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Lethbridge Herald Newspaper Archives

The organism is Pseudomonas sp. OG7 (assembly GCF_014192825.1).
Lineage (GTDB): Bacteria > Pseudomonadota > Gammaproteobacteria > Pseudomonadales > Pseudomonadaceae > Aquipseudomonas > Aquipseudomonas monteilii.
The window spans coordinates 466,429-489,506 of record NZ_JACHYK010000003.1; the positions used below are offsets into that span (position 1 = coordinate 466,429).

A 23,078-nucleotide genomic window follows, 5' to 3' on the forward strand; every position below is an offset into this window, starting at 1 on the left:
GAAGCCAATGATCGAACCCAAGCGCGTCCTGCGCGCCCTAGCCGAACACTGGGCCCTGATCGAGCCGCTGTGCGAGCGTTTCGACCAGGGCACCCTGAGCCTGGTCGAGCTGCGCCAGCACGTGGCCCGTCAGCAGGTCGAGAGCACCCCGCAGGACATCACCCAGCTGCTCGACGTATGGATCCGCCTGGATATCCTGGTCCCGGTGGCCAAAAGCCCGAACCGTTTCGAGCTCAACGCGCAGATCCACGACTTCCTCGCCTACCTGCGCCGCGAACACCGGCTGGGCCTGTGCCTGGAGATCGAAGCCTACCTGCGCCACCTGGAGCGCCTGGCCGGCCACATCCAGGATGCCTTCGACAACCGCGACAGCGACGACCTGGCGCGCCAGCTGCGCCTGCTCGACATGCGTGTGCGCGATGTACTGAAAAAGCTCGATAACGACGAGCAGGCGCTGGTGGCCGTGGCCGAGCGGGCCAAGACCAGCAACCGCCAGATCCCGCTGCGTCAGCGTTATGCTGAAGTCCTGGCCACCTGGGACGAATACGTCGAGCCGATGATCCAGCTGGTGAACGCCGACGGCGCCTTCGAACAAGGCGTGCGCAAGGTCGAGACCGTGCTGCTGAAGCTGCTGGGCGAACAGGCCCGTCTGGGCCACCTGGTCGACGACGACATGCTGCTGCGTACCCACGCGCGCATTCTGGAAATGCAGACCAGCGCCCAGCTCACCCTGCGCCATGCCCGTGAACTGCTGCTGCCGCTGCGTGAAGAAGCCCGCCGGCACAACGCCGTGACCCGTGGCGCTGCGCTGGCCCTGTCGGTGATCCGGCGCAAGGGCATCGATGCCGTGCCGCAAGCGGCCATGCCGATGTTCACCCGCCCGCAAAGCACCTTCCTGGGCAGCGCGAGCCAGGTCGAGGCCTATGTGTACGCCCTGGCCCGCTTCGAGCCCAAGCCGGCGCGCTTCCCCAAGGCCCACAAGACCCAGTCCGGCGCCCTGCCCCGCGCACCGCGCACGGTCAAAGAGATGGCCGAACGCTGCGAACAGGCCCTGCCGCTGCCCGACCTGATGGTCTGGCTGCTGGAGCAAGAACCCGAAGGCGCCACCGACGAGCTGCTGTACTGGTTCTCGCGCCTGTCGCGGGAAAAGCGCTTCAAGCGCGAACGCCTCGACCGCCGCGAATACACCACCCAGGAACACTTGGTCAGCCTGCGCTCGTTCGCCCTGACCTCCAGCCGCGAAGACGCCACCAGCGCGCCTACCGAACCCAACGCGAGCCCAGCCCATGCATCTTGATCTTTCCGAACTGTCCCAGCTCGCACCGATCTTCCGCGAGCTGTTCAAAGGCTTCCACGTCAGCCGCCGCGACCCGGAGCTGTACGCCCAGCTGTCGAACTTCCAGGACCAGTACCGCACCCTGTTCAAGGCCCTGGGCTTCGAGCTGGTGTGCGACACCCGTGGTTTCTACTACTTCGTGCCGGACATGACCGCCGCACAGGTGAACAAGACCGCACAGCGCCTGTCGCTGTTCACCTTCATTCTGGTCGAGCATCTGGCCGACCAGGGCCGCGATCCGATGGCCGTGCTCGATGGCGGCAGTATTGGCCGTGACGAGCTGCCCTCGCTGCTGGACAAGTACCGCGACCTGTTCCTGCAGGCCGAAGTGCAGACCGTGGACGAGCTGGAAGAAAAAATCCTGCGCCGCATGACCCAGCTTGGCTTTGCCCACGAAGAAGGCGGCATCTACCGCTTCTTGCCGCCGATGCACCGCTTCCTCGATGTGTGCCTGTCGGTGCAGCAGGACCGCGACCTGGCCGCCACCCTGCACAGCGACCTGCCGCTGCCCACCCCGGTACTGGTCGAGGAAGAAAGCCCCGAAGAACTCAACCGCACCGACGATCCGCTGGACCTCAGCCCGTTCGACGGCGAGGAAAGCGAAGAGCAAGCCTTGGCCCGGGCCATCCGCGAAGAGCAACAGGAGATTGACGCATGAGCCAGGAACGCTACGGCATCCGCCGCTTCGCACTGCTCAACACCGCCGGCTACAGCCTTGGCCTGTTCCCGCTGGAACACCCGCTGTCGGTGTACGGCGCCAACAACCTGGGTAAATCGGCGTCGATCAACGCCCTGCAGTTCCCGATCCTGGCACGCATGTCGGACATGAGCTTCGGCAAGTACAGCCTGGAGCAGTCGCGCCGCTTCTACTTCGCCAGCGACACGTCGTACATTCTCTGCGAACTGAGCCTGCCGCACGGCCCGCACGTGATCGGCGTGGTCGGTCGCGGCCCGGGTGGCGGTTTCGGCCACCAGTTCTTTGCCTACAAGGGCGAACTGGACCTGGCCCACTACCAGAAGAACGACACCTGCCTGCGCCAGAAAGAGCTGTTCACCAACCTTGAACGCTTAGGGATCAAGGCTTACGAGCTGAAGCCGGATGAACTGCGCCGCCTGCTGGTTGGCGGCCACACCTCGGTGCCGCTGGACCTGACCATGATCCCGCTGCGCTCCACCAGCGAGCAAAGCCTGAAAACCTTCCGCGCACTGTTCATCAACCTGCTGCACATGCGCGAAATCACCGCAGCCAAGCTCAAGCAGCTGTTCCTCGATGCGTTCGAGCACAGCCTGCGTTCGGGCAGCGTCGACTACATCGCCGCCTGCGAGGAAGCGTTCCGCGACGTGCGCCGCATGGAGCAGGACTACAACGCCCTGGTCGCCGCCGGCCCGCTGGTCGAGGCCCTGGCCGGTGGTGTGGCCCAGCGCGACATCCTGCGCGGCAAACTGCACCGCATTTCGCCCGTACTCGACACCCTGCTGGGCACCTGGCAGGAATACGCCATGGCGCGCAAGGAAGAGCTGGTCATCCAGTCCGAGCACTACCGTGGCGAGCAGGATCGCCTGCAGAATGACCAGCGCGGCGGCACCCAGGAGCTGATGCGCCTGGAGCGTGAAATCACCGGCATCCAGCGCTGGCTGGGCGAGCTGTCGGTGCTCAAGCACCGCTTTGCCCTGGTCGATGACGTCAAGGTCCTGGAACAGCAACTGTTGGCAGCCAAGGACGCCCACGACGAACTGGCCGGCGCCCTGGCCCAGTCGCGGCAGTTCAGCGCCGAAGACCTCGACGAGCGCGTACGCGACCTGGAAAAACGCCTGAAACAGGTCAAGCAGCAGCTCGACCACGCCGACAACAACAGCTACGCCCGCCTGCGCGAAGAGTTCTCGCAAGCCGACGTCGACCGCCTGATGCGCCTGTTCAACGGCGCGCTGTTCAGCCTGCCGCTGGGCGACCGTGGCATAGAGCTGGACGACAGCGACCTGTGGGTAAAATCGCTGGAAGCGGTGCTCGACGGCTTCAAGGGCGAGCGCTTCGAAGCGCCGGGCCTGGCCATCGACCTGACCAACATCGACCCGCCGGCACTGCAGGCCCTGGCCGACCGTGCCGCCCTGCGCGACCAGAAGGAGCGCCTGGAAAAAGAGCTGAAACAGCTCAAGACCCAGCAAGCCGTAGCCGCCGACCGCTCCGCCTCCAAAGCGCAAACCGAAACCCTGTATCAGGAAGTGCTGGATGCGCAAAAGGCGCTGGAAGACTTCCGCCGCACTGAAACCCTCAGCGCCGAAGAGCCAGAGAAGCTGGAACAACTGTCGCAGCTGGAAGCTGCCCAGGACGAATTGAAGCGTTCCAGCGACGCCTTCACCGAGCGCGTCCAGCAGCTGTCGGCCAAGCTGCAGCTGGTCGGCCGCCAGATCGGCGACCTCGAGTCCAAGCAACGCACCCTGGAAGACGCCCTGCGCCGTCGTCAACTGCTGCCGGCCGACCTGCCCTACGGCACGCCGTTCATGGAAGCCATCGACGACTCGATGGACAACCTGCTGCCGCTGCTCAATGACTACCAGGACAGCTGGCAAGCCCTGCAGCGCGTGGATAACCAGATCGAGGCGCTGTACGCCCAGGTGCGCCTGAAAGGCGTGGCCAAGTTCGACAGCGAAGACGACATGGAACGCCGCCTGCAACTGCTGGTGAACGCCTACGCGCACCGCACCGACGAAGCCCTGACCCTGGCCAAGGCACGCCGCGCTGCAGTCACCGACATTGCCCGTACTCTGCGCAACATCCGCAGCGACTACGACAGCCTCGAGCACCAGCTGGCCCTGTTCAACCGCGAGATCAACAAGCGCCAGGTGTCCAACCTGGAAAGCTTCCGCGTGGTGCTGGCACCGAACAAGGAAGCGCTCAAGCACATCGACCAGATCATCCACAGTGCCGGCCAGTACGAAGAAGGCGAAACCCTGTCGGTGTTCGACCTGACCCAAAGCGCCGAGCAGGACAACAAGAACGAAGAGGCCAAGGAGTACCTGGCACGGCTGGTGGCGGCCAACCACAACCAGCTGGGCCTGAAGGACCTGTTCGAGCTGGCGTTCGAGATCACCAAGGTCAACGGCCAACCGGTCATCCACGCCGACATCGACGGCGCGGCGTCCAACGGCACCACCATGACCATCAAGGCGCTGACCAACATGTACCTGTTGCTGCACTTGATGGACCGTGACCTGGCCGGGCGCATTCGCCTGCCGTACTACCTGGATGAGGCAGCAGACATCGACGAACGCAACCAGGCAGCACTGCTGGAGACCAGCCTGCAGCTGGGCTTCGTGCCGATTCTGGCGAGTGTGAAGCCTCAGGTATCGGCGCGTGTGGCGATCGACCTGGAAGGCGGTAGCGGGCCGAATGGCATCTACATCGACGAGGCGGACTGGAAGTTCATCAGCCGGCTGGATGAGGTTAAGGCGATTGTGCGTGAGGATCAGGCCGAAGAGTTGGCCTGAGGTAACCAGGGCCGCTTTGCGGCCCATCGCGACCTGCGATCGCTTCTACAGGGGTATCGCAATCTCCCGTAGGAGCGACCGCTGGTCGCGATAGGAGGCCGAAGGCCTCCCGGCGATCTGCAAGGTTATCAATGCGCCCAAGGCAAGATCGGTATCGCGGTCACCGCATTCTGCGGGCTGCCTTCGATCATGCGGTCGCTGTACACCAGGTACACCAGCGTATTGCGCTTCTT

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Lethbridge Herald, The (Newspaper) - June 13, 1916, Lethbridge, Alberta TUI5RDAY, JUNE 13, THE LETHBRIDGK DAILY II1CRALD PAGE FIVE HEALTH BISCUITS NUTRITIOUS- HEALTHFUL Eat them Every Day-they are good for you. Try them with Cream and Sugar for Breakfast, or split and toast them, or put plenty of good butter on them and eat them as they are. They are delicious always. Your Grocer has them or get them from our drivers. Phone 378. BAKER OF QUAKER BREAD News of the District CANADIFIGHI RAYMOND (From the Leader) Miss Ruby Stevens and Mr. Ericson, both popular In Raymond's younger set, departed for Salt Lake Monday. They were married tn the temple Friday. Chns. McCarty left this week tor Utah and Nevada points. The town council met in regular session last Wednesday evening. The finance committee reported that they had met with the school hoard, bad maintained that their estimate of was not al all too high. They could not possibly finance the school on less. The report of. the committee was accepted and the taxes will he collected on that basis. Pour Japanese patriots answered the country's call this week and joined the 13th O. M. R. which leaves at an early date for overseas service. A Jap recruit from Vancouver came in from the Hat Saturday and signed on with the boys. Several others wished to enlist but they were bnrrcil on account of their shortness of sta- ture. MAGRATH (From the Raymond Leader) Inspector Morgan was in town last Wednesday investigating the request of the farmers of Bradshaw Siding to he struck off from the Magrath S. D. and created into a separate district. Lient. Taylor, of Magrath, took part in the recent heavy fighting in the vicinity of Hooge, but it is with ex- treme pleasure that the Leader is able to announce that he came through the terrible battle unscathed. A cable- gram was received last Thursday by Bishop Harker to the effect that lie was safe. Lient. Taylor has seen some severe fighting since going to France five months ago, and thus far has escaped without a scratch. Ho is now with a British Columbia regiment. The pool hall light is over. Through arbitration a fight has been averted. A compromise was reached at a joint conference which fixed the license at and The license was made legal 'at the regular Wednesday night. The mayor and secretary-treasurer were authorized to borrow1 from the Hoyal Bank Of Canada J1SOO to was united in marriage to a debenture payment and pay the irri- Fred W. Christensen. Both the young a debenture payment and pay the irri- tation tax.'. Dr. Dice was Voted in as health officer at a yearly, salary of 5160. He was instructed to take strict measures to cope with the measles epidemic. A bylaw was passed placing a license on slot machines operated in the town. MADE IN CANADA or ITS rtr nwkinf IMP, v, Fw wMhlnc dUKM. rtr elMnlnf rtr trtuan tMM tnm MPUMt meeting held TABER (From the Times) The ladies of the Methodist church met in the church last week and after an address by Mrs. Shouldice, of Cal- gary, organized an auxiliary of the Women's Missionary society. The fol- lowing officers were elected: President Mrs. Thos. Philps; 1st vice-president, Mrs. T. E. Henderson; 2nd vice-presi- dent, Mrs. Nuft; recording secretary, Mrs. Branson; corresponding secre- tary, Mrs. T. A. Sundal; treasurer, Mrs. Hussey. On Saturday evening, June 3, a' very pretty wedding took place at the home of the groom, when Miss Rohina Kirk- .BOW ISLAND (From the Review) There will be a congregational meeting of the members of All Saints' church, at the clergy house, on Thurs- day, June to meet the Rev. Mr. MacMichael, the new head of the Southern Alberta mission. Considerable activity is going on around A. Swennumson's store on Main street. Partitions are being pulled down, shelving erected, and a people were Taher residents. Bishop Anthony Haynes performed the cere- mony. The young couple will reside in Taber. A very quiet wedding was solem- nized at St. Theodore's church on Wednesday, June 7, when Miss Ruth De Luce was united In marriage to Mr. James Appleton. Rev. R. Brandt otnciatirig. On account of the .recent bereavement in the bridegroom's family, there were no further festivi- ties. T. A. Sundal, of the 211th battalion, American Legion, is on thirty days' furlough, and will go over to Delo- ralne, Idaho, to visit his mother and brother. Secretary Grubb received S200 from the Burdett branch of the Patriotic pulled down, shelving erected, and a Wednesday Mr. new appearance given to the placo headquarters at- altogether. Humor says its another q g hardware store. The proprietor tells us to wait and see. Word was received by John and Frank Ley on Saturday announcing the. death of their youngest sister Anna, who died that morning sudden- ly at the Minneapolis hospital. H. Norden was a visitor in town Tuesday from Windy Ridge. He re- gary a cheque for ?700. making the total amount sent, from the Taber dis- trict the sum of Miss Nettie Wittman, who has been telephone i agent for the past three or four years, has resigned her position, the same to take effect on July 17th. The town council met on Monday evening in the council chamber. They hi. in- evening in the council cnamuer. iney ports the crops in distr a are question of the estimate looking line, .and tie majority of the- v tax rate. After con- wheat Is now.rrom three to four Inches above the-ground. Wilmot Henderson sold a Obev- this week to Mrs. A. B. rolet car Hoaglin. R. S. Beattie reports the sale of Ford cars this week to Arthur Mitchell of How Island and Carl kumll dctt. of Bur- E. E. Willmott had a very narrow escape from serious injury on Satur- day last. He was harrowing his gar- den, and the horse, a fresh one, be- came startled by a loose chain and lashed out, striking Mr. Willmott on the side of the head, the blow mak- ing a deep gash'and nearly severing the ear. Dr. Paterson was Immed- iately gave the necessary treatment wo are glad to say, ihe patlont Is now progressing very favor- ably. The Republican convention at Chi- cago declared in favor of woman suf- frago. and fixing the tax rate. After slderahle discussion of the whole sit- uation the council decided that the rate would have to bo. 55 mills, an in- crease of 13 mills over last year. The necessity for this increase is account- ed for by the fact that a very large amount of subdivision property is be- ing forfeited to the town under the tax enforcement proceedings 'or non- payment of arrears of taxes. ATLANTIC FREIGHT FOR GRAIN. Winnipeg, June 10. Atlantic are about a n'ushel lower than they were two weeks ago. There has been liquidation of long freights on a liberal scale at the seaboard and this class of business will be cleaned up very shortly. Cash demand is fair for all grades at differences un- changed from i yesterday. .BAM OF British Headquarters, in France June 8, via London June with officers who have been relieved of duty in front line trenches show that the battle in which the Canadians were engaged June 2 and 3, was the bloodiest on both sides that lias been fought on the British front since the battle of Loos. The Germans attacked in strouger force than was at first supposed, evi- dently having decided to use their Verdun tactics in the Ypres salient. Five hours of artillery fire from guns of every calibre and from trench mor- fire as well as frontal fire being directed at the salient angla where a watery subsoil makes dug- trenches at some points. Against thi German curtain of fire the British guns sent their curtain of fire. Germans Ready for Advance The German infantry which sur- vived the' British fire rushed, into the breaches after the bombardment had ceased. They had full packs with blankets, each carried a flash of rum and one of coffee, a pocket electric flashlight and full rations, evidently having prepared for a big advance. When they pressed on still confident that their guns had blazed a way they were checked by the fire of the Cana- dians who unflinchingly stuck to tlie support trenches under a shower of shells that lasted from S.30 o'clock in the morning until 11 o'clock at night, when re-enforcements came and a counter attack was begun. Tales abound of the heroism of small units at points where the bat- tle Was most violent. At one place on the front line where the trenches had been smashed to the level of the ground the surviving Canadians rush- ed out to face the overwhelming Ger- nian charge, and die. Fight Hand-to-Hand in Pit At another place, a square pit in the Canadians. A company that iield a vital point of support, with aid un- able to reach it bemuse of the cur- tain of shell fire, stuck gamely to its post all day under the command of a captain formerly of the Seventh reg- iment of New York, who was killed. Play Baseball After Battle The attack finally broke under tlie rifles of a battalion in a maple copse which held its fire until a charge de- veloped a good target. Visiting some of the units wlilch had borne the brunt, of the battle ami were quartered on farms to the rear, the correspondent found them playing baseball after a good night's sleep. Mi READY FOR Iff St. Louis, Mo., June naries to the Democratic national con- vention practically were completed to- outs leveled tlw with the meeting of the national committee which formally selected former Governor Glynn, of New York, as temporary chairman to deliver the keynote speech, chose temporary of- ficers and disposed of contests. Sec- retary of War Baker will be President Wilson's personal representative at the Democratic national convention. He leaves tonight for St. Louis carry- ing with him a practically complete draft of a platform, including several of the more important planks written by the president hlmpelf for the con- sideration of the platform committee. Winnipeg, June from district representatives to the depart- ment of agriculture show that the crop situation hi the province Is most en- couraging. L. V. Lohr, of Neepawa, K.. reports conditions there as most fayor- the earth, Colonel Shaw and 70 or SO .able and A. Skorobohacz, of fcthel- men who were surrounded fought the bert, reports everything looking well Germans hand-to-hand without offer- ing to capitulate. Colonel Shaw was killed and the major who succeeded to the command told the men remain, ing to escape if they could. Two suc- ceeded in doing to. The last they saw of the major he had fired his re- volver and then thrown it in the face of a German, grappling with him be- fore they went down. A number of Americans were among The death occurred of Mrs. Scolt, Stratford, widow of John A. Scott, Mrs. Scolt was In her 88th year. and a 25 per cent, increase in. the acreage of wheat. Both of these dis- trict representatives mention a certain amount of damage by cutworms. Seeding oE all grains is completed and the department of agriculture is now Intent on the campaign against noxious weeds. Conferences between the weed commissioners and district inspectors are being held throughout tho province. SALLOW SKIN is one of the greatest foes of womanly beauty. It is quickly cleared by correcting the cause liver with the aid of the gently stimulating, safe and dependable remedy BEECH AM 5 PILLS Worth a Qulnu a Bex uirilfcETOT Boiof Sxdil V.lut 10 Imn, 2i lull. SECOND IE IN Fertile, June G. Wright, president of the Dominion W. C. T. U., held two meetings here yesterday and one this afternoon. -She is work- ing in the Interest of the prohibition movement and is a most interesting speaker, thoroughly acquainted with her subject and able to impart much information, spiced, with interest, to her hearers. Yesterday afternoon she spoke to a union meeting held in the Baptist church and in the evening addressed a good congregation in the Methodist church. This afternoon she spoke at the Presbyterian church under (he auspices of the I.O.D.B. and a branch of the Women's Christian Temperance Union was established "with Mrs. D. M. Perley as president and Mrs. W. II. Wilson, vice-president. Mrs. Wright is enroute to Regina, via Letlibridge, Medicine Hat and Moose Jaw. Latest to Enlist .Leslie Mills, manager of the Central hotel, and an old resident of Fertile, is the latest man to join A company of the 325th battalion, and Is now wearing the khaki. The battalion has passed into the sixth hundred mem- bership and is still growing finely. It. D. Hall, who has been in charge of the commercial office, of the C.P.R. telegraph service here for several years, lias just received notice of his transfer to the Nelson office, and will be leaving in a few days. Mr. Hall, besides being an efficient operator and business man, is .also'a line citizen, and will be missed here by his many friends. Mr. and Mrs. Hall are ad- herents of the Methodist church. Twenty prisoners from ;Edgewood, B. G., have been transferred to the Morrlssey internment camp ami the number now Interned at that place la so. Moose..Taw, Sask., June. tho second time the jury has disagreed in the case of A. Hilton vs the Robin Hood Mills in an action for damages iiu which the widow is suing the com- [pany for damages, claiming negligence on tho part of the com- pany which caused her husband's death. The case came up for trial first in April last before Chief Justice Sir Frederick'Haiiltaln, but alter tS hours' deliberation the jury disagreed and the chief justice held his decision as to what to do for some little-tinie, finally ordering a re-trial The re-trial was commenced pn Wednesday last and the case went to the jury on Saturday at noon. Palling to arrive at a verdict Sat- urday night the jury was locked up over Sunday. This morning they were no nearer a verdict and after viewing the place of the accident they inform- ed his lordship they were unable to agree and were discharged. A motion will now be made before the court en bane asking for trial without jury. ____________- You Owe Yourself this Rare Treat after the heavy meats and the canned vegetables of the with a jaded stomach and rebellious Wheat with Strawberries dish that is deliriously nourishing and satisfying perfect meal, and so easily and quickly prepared. For breakfast, for luncheon or any meal. Made in Canada. B i D R os E TE A good te ;